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Apr 1, 2020

How To Aerate Flour

  • Always aerate your flour before measuring.
  • If you don’t aerate your flour your dough will be too dry.
  • Aerating is NOT the same as sifting.
  • Do not sift flour before measuring unless the recipe indicates it.
  • See how to aerate flour in this short video.

86 Comments on "How To Aerate Flour"

  1. Lez Banker

    Your brilliant. I’ve shared your recipes. YOUR THE BEST
    Thank you for sharing

  2. Joan

    I have a friend who is going through Chemo. We could not find a good Farmers Bread, nice and crusty, soft on the inside which he loves. I made your bread in my Dutch oven and it was a fantastic hit. The only problem is now I may have to make this on a weekly basis. Lol. My family loves it also. It makes the best grilled cheese. Thank you so much.

  3. Leena O

    I have look n tried every recipe in the book about bread, it’s yours Jenny that only works for me n so so good. My family loves it,
    Thank you thank you👍🥰

  4. Oleth

    8 justvwant to say I will be back here often, this is a wonderful group of people, minus a few.

    • krainey

      I like her YouTube Videos as well. You should check then out as well.

  5. Billy Belly

    I thought I saw a Sifter in front of you & using that is more effective in loosening up and aerating the flour instead of loosening up or ‘aerating’ the flour with a fork or spoon. By using a utensil to loosen the flour may save you a minute or so, it may just catch up to you if it hasn’t been loosened enough or ‘aerated’. Sifting the bread and then using a scale would be more accurate in measuring. Still, sifting the flour and using a measuring cup would still provide you with a more accurate measure. Just sayin’ ….

    • Tammy

      Jenny clearly states not to sift flour before measuring and yet you came here to override her advice. She is right. You are wrong. And rude. Just sayin’ …

      • Skya

        Couldn’t agree more.

      • mmctec

        Isn’t this site about baking, not bashing someone else? I am amazed that people have time to be catty over anyone’s remarks. All I want to do is bake.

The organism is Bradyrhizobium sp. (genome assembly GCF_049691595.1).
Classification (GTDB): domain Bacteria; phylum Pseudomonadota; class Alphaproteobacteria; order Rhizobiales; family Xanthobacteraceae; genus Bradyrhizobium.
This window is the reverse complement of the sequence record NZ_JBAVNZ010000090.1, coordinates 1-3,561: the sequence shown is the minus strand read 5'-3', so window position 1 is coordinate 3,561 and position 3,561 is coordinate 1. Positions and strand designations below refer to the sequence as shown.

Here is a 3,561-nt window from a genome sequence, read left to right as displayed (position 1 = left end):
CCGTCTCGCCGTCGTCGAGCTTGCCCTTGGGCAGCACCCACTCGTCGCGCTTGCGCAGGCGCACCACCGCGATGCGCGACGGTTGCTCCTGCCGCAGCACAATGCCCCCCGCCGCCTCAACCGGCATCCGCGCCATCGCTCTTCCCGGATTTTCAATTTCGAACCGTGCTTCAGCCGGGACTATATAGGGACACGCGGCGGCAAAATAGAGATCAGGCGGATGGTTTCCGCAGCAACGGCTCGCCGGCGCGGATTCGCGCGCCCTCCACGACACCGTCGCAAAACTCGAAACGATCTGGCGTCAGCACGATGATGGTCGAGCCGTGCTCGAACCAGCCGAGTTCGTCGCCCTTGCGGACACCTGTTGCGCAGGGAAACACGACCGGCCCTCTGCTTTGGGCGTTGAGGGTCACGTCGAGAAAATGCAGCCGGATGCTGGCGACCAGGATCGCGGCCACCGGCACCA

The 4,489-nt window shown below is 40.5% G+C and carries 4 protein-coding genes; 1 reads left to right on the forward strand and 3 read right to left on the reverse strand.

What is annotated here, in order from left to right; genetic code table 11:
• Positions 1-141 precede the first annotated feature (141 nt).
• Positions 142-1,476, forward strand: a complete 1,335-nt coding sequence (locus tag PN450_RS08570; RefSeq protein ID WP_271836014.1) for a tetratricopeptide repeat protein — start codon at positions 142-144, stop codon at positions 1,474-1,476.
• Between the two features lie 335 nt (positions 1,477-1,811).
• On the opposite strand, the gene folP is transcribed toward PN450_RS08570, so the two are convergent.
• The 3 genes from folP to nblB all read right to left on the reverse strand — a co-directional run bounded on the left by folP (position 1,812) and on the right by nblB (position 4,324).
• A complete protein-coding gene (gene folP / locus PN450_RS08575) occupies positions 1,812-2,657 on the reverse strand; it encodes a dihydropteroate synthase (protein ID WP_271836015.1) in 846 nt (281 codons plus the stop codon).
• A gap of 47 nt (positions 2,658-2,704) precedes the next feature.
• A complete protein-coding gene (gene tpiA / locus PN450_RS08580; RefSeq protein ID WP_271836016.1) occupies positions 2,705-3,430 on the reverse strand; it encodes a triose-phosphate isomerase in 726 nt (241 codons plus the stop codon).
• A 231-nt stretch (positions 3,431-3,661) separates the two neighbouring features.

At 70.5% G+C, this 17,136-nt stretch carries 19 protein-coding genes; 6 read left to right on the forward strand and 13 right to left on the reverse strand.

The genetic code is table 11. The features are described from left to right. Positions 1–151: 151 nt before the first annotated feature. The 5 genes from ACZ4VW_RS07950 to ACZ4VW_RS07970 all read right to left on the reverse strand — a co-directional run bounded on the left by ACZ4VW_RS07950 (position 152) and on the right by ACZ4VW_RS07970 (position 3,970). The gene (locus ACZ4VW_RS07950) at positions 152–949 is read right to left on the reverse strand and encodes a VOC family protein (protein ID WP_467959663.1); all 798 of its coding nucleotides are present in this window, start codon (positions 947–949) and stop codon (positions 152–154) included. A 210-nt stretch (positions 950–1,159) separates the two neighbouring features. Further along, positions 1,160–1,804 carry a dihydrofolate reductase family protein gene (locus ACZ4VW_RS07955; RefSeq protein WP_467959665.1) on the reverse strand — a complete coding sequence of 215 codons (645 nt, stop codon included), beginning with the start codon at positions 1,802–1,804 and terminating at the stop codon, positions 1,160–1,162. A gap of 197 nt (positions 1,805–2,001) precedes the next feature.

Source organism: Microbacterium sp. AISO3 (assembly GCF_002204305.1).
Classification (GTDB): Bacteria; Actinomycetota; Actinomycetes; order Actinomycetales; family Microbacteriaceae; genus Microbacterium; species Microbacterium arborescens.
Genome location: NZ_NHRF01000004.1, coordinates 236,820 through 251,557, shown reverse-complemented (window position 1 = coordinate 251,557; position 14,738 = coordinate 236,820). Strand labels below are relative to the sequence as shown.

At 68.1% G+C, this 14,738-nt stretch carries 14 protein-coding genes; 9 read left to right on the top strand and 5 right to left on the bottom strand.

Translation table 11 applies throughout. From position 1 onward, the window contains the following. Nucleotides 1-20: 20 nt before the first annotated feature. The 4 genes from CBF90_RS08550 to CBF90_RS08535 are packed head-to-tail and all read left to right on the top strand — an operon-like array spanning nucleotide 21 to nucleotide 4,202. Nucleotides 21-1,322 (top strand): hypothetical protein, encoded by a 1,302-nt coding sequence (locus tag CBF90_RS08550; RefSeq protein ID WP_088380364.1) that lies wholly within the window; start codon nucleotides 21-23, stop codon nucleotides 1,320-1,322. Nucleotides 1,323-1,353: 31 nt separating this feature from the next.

• Pat

          Amen!

        • Dottie

          Yes I agree we all need to get along, Billy Belly might have missed that information on aerating flour. Be kind people!

      • Billy Belly

        Tammy, there was NO rudeness until you said the word. It comes down to we all entitled to our own opinions ( & results) – I respect your opinion but not the rudeness, that is for you to resolve within yourself. Good day, Tammy.

    • BARB

      Giving advice like yours is the reason new cooks get confused. Jenny is an accomplished baker. She has published. She keeps a blog where she can be reached. Where YOU be when a new baker has trouble following your advice? You take someone’s recipe, and change everything about it, then complain about the recipe. Put up or shut up! Billy Belly where is YOUR last recipe printed?

    • michelle

      I recently took a class on pasta by hand. They instilled to perfect recipes of dough, a kitchen scale is the preferred way to proceed. Actually all baking should incorporate a kitchen scale to weigh vs measure for accuracy and consistency of recipes. Aerating sifting who. cares? Our world is difficult enough these days. Let’s all get along. We do have something in common Jenny can cook.Just wish she would come back with new recipes and videos!! Try her pan pizza !!! Best recipe yet!!!

      • JJ

        I totally agree Michelle! The question is not whether to sift, to aerate or do nothing. I am quite sure that if I took ten people who had all aerated their one cup of flour the actual weight of that one cup would still be different. Anyone notice how flour is sold by weight ( grams or ounces ) and not by volume ( cups). Figure out the weight you need, then measure that much on a scale. Sift, aerate to your heart’s content it doesn’t matter, 100g is still 100g. If you’re experienced enough to measure the right amount by eye that’s even easier

  6. Julie Morden

    Can I exchange whole wheat flour for the white .will it be the same amount as the white flour. Will the method be the same.?
    Julie

    • Jenny Can Cook

      I suggest using one of my recipes that use whole wheat flour that are already tested and proven to work.

    • PJ McKenzie

      Julie, thanks for this recipe! I did use different flour, as I have discovered milling my own! I actually used one cup each of fresh milled Spelt, Hard Red Wheat and Soft White Wheat. I doubled the yeast, as I did not want to wait. The results were awesome! Hubby says Publix Sour Dough has nothing on this bread! It was a nice texture inside, though I did not get the bubbles, after the first rise, so it looked more like traditional bread. But the crust was the bomb! That crunch was perfect!

  7. Patrizana

    Delicious and so easy.

  8. Holly

    I do everything to a T and my loaf never comes out the size it’s supposed too. Always smaller than my Moms and much smaller than the dutch oven. It rises well and tasted fantastic. density is perfect moisture too. just smaller?

    • Joseph